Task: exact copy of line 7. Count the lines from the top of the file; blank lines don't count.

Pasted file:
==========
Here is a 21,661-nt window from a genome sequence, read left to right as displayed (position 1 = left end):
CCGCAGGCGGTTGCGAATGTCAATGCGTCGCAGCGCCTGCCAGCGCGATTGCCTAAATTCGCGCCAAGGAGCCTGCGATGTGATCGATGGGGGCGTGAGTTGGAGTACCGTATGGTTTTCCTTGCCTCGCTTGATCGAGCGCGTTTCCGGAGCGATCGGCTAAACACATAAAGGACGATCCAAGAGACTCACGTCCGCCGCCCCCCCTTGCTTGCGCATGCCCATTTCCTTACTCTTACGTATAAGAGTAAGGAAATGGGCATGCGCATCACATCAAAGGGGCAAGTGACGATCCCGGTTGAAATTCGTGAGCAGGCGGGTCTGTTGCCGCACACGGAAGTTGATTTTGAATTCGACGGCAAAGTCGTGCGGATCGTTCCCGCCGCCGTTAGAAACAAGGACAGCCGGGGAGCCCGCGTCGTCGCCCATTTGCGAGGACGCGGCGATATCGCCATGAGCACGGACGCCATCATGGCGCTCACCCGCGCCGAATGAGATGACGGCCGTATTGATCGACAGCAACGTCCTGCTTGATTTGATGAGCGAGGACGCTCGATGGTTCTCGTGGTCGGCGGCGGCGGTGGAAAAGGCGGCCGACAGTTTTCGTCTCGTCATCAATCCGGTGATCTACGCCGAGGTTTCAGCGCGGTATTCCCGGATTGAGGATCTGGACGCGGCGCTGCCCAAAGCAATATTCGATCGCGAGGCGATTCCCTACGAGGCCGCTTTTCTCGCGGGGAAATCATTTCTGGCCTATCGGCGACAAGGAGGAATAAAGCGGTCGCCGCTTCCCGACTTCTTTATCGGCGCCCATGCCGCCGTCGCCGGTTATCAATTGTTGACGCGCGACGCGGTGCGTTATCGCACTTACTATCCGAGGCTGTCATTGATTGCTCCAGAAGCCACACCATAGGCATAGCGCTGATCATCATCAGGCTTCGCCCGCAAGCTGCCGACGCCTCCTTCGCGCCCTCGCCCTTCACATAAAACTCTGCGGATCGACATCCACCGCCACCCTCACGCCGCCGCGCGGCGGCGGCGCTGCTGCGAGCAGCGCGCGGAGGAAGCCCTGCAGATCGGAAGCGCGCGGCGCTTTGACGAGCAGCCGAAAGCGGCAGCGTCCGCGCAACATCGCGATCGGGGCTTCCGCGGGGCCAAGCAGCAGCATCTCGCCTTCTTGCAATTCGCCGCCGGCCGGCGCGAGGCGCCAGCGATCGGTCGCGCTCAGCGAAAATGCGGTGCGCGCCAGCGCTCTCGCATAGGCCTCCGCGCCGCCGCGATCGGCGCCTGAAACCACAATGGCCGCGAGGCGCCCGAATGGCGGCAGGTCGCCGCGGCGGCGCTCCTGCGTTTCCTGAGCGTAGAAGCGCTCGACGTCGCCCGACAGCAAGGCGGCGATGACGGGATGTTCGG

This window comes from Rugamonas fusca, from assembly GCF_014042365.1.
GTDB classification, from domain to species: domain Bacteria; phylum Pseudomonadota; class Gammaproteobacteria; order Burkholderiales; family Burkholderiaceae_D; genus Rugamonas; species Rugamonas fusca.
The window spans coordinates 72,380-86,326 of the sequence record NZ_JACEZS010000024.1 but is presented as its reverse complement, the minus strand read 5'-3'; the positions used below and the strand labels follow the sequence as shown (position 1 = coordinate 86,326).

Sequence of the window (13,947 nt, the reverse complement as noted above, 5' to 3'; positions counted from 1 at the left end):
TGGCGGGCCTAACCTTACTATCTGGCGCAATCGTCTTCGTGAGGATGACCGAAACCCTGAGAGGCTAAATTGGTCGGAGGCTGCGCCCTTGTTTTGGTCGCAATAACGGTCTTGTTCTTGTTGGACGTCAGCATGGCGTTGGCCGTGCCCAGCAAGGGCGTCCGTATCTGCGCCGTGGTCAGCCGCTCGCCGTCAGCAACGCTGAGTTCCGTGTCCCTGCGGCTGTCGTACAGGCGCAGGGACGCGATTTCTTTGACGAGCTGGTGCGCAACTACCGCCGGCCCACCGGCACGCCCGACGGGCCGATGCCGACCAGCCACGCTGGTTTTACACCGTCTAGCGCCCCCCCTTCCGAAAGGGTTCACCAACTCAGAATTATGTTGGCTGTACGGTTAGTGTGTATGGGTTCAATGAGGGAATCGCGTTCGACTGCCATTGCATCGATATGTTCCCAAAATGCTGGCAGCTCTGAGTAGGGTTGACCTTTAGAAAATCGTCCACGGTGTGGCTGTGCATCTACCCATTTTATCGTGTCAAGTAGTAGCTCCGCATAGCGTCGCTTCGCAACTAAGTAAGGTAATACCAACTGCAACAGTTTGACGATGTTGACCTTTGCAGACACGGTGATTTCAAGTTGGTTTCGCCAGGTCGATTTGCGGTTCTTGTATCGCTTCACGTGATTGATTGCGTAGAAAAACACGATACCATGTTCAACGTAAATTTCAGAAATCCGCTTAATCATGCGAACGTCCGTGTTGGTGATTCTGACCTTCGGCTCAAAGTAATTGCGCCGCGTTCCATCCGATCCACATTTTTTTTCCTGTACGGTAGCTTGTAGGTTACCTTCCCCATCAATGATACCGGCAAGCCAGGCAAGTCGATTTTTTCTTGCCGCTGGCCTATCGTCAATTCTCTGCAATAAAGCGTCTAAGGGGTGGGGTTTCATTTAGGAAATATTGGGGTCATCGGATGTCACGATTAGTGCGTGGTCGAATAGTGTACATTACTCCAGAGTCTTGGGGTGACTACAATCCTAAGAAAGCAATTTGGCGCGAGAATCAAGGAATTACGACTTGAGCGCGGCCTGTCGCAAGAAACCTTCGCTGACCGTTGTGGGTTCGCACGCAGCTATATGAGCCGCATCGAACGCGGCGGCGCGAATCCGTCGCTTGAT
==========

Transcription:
TGGCGGGCCTAACCTTACTATCTGGCGCAATCGTCTTCGTGAGGATGACCGAAACCCTGAGAGGCTAAATTGGTCGGAGGCTGCGCCCTTGTTTTGGTCGCAATAACGGTCTTGTTCTTGTTGGACGTCAGCATGGCGTTGGCCGTGCCCAGCAAGGGCGTCCGTATCTGCGCCGTGGTCAGCCGCTCGCCGTCAGCAACGCTGAGTTCCGTGTCCCTGCGGCTGTCGTACAGGCGCAGGGACGCGATTTCTTTGACGAGCTGGTGCGCAACTACCGCCGGCCCACCGGCACGCCCGACGGGCCGATGCCGACCAGCCACGCTGGTTTTACACCGTCTAGCGCCCCCCCTTCCGAAAGGGTTCACCAACTCAGAATTATGTTGGCTGTACGGTTAGTGTGTATGGGTTCAATGAGGGAATCGCGTTCGACTGCCATTGCATCGATATGTTCCCAAAATGCTGGCAGCTCTGAGTAGGGTTGACCTTTAGAAAATCGTCCACGGTGTGGCTGTGCATCTACCCATTTTATCGTGTCAAGTAGTAGCTCCGCATAGCGTCGCTTCGCAACTAAGTAAGGTAATACCAACTGCAACAGTTTGACGATGTTGACCTTTGCAGACACGGTGATTTCAAGTTGGTTTCGCCAGGTCGATTTGCGGTTCTTGTATCGCTTCACGTGATTGATTGCGTAGAAAAACACGATACCATGTTCAACGTAAATTTCAGAAATCCGCTTAATCATGCGAACGTCCGTGTTGGTGATTCTGACCTTCGGCTCAAAGTAATTGCGCCGCGTTCCATCCGATCCACATTTTTTTTCCTGTACGGTAGCTTGTAGGTTACCTTCCCCATCAATGATACCGGCAAGCCAGGCAAGTCGATTTTTTCTTGCCGCTGGCCTATCGTCAATTCTCTGCAATAAAGCGTCTAAGGGGTGGGGTTTCATTTAGGAAATATTGGGGTCATCGGATGTCACGATTAGTGCGTGGTCGAATAGTGTACATTACTCCAGAGTCTTGGGGTGACTACAATCCTAAGAAAGCAATTTGGCGCGAGAATCAAGGAATTACGACTTGAGCGCGGCCTGTCGCAAGAAACCTTCGCTGACCGTTGTGGGTTCGCACGCAGCTATATGAGCCGCATCGAACGCGGCGGCGCGAATCCGTCGCTTGAT